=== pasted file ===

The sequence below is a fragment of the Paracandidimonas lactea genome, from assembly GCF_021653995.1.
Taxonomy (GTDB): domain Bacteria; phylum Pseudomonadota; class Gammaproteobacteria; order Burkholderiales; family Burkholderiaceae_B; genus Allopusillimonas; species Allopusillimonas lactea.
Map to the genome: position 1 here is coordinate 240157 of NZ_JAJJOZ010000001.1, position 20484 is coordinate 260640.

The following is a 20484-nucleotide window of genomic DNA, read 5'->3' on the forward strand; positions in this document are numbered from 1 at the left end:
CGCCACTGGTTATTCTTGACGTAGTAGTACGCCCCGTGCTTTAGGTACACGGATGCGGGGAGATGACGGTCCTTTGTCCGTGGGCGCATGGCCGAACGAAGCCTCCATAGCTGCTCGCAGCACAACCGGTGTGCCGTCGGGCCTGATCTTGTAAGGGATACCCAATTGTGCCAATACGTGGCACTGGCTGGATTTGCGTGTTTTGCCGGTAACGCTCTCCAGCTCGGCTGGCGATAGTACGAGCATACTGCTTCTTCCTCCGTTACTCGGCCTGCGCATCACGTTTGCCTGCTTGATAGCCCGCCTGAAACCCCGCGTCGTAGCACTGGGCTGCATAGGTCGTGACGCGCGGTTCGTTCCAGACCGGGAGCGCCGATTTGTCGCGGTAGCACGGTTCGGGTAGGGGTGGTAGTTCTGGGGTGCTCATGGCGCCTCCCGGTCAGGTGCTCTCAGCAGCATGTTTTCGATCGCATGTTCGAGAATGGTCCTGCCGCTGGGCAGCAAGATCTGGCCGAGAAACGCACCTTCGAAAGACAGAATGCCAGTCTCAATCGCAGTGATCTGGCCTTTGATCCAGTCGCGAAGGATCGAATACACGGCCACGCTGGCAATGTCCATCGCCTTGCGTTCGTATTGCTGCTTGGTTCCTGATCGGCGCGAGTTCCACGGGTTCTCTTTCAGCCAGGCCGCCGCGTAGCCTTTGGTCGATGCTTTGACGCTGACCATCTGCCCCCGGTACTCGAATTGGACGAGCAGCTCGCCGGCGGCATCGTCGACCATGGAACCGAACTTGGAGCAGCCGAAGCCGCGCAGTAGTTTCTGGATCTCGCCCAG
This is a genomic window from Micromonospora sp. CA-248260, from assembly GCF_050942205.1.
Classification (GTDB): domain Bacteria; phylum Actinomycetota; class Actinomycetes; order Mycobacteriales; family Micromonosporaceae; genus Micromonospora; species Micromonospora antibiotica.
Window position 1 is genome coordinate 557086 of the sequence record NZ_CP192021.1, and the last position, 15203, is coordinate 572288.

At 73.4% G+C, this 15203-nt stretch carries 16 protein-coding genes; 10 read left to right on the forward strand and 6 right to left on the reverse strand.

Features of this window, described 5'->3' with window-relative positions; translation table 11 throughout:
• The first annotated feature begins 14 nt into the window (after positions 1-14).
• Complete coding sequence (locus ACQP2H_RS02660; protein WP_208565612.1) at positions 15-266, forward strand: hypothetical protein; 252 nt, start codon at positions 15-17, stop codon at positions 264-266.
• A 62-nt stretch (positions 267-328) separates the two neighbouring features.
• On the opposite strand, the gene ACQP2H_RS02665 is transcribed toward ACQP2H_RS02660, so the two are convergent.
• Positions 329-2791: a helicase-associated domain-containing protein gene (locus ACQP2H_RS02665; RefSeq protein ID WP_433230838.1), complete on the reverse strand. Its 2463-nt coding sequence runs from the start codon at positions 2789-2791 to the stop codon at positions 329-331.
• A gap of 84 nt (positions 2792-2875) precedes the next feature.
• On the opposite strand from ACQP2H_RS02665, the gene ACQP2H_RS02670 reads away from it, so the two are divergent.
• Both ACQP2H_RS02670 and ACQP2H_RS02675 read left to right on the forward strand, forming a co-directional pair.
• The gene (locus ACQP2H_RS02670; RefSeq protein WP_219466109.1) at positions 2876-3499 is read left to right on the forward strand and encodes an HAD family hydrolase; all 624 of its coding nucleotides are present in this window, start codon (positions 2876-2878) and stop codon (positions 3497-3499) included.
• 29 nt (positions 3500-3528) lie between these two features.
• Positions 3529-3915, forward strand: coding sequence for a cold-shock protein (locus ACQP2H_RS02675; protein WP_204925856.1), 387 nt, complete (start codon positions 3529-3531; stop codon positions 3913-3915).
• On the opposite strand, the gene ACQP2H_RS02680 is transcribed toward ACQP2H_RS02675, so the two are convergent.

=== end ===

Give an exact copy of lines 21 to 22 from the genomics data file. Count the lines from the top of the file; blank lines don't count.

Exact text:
• Positions 3529-3915, forward strand: coding sequence for a cold-shock protein (locus ACQP2H_RS02675; protein WP_204925856.1), 387 nt, complete (start codon positions 3529-3531; stop codon positions 3913-3915).
• On the opposite strand, the gene ACQP2H_RS02680 is transcribed toward ACQP2H_RS02675, so the two are convergent.